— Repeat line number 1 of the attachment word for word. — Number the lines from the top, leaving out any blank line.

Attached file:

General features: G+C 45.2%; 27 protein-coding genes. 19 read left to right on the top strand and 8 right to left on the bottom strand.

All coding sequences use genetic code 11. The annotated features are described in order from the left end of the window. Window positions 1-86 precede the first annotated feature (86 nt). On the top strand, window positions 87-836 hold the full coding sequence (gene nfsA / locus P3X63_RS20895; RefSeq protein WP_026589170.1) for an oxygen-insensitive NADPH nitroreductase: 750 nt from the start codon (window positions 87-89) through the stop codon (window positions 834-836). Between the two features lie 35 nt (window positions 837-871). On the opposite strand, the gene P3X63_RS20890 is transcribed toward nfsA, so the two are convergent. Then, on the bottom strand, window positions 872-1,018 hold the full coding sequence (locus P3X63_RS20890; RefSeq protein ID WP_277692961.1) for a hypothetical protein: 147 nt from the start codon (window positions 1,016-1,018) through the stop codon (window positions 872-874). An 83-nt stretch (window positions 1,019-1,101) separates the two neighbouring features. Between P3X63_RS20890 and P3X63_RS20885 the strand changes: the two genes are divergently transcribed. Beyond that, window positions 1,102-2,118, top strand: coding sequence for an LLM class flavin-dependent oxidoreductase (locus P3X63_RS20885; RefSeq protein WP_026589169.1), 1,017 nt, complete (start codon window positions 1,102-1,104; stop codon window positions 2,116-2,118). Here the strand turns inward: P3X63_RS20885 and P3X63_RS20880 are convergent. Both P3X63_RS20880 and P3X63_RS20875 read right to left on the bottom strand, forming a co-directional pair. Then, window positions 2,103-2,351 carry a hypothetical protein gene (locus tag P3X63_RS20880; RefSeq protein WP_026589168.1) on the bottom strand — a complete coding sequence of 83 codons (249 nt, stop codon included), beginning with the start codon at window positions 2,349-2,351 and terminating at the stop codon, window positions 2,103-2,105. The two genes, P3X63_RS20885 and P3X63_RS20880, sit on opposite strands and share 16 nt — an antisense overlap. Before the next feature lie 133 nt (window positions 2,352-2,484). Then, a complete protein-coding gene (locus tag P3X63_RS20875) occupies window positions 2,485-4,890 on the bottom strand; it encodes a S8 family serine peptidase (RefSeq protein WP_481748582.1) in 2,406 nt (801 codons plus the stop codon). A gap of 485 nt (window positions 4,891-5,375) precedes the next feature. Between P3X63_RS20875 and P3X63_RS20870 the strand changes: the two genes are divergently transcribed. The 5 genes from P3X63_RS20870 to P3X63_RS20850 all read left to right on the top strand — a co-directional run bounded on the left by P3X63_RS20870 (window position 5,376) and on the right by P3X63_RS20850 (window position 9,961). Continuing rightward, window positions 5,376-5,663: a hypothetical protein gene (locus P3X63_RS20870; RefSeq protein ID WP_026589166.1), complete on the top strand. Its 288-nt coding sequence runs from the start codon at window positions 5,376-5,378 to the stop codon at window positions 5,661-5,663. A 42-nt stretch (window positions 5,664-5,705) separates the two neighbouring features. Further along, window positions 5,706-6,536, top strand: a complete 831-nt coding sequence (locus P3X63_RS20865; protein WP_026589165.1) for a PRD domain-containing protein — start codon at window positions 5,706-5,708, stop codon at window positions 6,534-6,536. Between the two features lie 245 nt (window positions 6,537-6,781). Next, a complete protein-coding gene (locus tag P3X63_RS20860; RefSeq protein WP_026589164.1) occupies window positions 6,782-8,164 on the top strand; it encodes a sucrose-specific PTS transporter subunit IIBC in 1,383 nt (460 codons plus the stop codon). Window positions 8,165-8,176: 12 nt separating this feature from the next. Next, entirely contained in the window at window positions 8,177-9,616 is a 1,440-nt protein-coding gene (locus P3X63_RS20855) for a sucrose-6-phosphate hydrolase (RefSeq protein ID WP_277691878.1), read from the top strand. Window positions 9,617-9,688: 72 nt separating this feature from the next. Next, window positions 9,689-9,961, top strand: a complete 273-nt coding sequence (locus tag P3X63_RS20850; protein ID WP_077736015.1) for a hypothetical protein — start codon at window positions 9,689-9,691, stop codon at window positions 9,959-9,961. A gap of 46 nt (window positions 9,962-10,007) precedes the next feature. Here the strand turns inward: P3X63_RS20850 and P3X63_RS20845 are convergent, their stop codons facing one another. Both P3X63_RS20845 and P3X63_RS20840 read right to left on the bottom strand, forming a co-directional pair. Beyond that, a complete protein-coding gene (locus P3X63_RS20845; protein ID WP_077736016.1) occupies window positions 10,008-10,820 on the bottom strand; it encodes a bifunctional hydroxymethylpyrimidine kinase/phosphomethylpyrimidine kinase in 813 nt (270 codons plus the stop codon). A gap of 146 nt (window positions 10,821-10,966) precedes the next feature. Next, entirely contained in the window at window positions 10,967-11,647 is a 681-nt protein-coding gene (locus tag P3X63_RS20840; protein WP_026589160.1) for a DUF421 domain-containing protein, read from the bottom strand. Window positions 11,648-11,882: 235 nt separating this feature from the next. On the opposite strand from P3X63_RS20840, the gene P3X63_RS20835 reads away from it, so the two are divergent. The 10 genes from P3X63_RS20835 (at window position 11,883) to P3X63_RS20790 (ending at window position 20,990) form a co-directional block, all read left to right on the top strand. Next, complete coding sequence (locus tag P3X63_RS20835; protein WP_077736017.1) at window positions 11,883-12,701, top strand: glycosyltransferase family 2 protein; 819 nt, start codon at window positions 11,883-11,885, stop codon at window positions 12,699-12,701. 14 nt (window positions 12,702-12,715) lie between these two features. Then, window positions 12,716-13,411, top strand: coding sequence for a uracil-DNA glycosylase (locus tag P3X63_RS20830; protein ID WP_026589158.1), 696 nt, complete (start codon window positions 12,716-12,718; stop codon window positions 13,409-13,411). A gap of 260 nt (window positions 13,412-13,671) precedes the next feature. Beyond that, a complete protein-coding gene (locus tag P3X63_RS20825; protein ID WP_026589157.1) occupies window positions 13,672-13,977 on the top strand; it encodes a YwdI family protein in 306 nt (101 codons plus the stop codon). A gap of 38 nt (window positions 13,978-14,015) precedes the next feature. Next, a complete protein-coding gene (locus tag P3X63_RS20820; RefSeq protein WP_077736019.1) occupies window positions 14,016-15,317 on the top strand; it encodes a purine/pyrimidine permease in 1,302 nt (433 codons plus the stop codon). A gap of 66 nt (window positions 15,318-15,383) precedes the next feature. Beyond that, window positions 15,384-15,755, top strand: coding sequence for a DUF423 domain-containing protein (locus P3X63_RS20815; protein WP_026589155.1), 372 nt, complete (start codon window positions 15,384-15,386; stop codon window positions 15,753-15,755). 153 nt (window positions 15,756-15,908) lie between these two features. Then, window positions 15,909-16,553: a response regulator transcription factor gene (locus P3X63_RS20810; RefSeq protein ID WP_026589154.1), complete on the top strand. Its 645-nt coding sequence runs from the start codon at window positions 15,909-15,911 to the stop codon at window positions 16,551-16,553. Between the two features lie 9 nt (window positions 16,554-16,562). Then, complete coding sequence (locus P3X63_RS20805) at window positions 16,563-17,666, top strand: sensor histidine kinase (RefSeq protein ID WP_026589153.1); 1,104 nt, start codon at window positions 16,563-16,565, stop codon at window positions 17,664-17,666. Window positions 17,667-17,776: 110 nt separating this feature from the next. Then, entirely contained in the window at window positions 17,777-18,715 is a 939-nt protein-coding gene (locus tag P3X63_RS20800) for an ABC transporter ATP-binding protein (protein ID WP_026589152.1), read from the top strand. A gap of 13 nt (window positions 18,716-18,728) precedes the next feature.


General features: G+C 45.2%; 27 protein-coding genes. 19 read left to right on the top strand and 8 right to left on the bottom strand.